The group that gave legislators Qurans to commemorate the Oklahoma Centennial is sending out holiday greeting cards that shouldn’t bother even the most thin-skinned legislator.
No sayings from the Quran. No pictures of the Muslin prophet Muhammad. No mention of Christmas or Jesus Christ.
“The friendship of those we serve is the foundation of our progress,” reads the cover of the card, which is decorated with an illustration of ribbon and holly and pine branches.
“Greetings of the Season and Best Wishes for the New Year” reads the inside of the card sent by members of the Governor’s Ethnic American Advisory Council. No state money was used to buy the cards or mail them. Individual council members paid the expenses.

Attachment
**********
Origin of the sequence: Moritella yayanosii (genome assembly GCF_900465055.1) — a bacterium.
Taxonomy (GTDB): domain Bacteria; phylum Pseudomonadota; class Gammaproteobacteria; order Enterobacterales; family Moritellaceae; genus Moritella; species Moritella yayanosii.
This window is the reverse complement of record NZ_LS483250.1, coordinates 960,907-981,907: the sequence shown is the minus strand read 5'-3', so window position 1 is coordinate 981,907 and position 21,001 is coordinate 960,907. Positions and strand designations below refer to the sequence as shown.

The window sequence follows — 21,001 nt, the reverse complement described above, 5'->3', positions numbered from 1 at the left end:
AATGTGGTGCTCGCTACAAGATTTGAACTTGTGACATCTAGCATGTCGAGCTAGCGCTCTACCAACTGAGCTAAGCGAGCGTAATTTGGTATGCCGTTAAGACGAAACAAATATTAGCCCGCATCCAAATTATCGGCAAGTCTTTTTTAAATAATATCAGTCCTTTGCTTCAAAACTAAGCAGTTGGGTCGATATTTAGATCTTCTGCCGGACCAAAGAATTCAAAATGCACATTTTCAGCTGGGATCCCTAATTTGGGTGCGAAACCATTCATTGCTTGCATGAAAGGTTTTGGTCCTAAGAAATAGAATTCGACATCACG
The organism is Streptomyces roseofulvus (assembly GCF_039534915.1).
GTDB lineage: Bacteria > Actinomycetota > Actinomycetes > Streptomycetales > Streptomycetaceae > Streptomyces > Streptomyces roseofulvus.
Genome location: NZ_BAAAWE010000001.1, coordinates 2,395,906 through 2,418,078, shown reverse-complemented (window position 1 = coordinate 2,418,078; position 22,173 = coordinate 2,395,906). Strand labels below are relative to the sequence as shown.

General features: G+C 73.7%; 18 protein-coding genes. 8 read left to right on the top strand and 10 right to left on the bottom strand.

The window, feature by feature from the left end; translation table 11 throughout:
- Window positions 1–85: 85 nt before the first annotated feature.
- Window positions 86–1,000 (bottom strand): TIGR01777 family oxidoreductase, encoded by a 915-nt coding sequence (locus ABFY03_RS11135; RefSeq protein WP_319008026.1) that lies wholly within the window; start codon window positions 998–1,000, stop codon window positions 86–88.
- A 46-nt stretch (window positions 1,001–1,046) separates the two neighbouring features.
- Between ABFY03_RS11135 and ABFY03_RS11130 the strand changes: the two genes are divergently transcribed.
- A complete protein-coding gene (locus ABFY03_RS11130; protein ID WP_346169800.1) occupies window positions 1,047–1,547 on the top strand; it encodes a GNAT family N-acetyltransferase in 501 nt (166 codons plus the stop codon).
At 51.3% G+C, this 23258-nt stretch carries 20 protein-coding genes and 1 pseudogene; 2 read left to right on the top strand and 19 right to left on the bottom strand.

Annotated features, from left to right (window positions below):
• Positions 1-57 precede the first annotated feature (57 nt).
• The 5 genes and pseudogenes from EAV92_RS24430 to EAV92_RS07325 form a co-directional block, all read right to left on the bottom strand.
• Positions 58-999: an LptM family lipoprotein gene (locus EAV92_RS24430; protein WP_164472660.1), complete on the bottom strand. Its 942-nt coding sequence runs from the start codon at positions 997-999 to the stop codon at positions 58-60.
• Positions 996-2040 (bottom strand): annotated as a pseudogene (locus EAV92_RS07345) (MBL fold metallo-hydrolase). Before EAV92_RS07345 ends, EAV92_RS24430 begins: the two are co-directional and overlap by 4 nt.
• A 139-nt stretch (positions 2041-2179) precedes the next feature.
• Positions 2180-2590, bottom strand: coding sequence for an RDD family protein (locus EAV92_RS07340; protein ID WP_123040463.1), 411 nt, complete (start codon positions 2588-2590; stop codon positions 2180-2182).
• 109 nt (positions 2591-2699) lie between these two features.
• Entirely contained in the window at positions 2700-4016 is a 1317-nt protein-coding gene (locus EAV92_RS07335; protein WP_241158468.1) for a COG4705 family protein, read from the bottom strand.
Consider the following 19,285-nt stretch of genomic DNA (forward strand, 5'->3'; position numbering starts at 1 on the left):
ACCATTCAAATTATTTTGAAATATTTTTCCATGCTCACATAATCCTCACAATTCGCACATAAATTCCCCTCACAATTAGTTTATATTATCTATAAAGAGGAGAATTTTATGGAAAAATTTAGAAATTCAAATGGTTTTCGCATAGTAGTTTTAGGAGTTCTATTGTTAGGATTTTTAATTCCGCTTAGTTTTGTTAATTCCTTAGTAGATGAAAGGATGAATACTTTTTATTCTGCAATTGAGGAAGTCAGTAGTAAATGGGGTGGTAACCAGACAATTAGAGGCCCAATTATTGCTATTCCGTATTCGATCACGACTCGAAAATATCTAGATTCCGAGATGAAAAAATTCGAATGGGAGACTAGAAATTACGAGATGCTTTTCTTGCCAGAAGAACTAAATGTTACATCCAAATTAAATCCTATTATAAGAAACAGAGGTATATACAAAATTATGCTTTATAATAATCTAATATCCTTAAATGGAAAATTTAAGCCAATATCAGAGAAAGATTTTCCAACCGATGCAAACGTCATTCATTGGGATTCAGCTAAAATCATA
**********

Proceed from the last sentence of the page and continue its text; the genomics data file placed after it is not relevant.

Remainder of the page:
Council Chairman Marjan Seirafi-Pour said about 800 cards will be mailed to legislators, public officials and people in the Middle Eastern community.
“Christmas is a very special time for us, too, for Muslims,” she said. “This is a special time of the year with the new year coming and people celebrating the birth of Jesus and also the holiday season for the kids home from school.”
Nearly 30 of the state’s 149 legislators refused asked not to receive a Quran, the Islamic holy book, from the Governor’s Ethnic American Advisory Council.
The idea for the Centennial Qurans came from Centennial Bibles, which the Baptist General Convention of Oklahoma gave to every lawmaker earlier this year, Seirafi-Pour said.
Money for the books was raised from the Muslim community, which numbers about 30,000 to 50,000 in the state, she said.
Michael McNutt, Capitol Bureau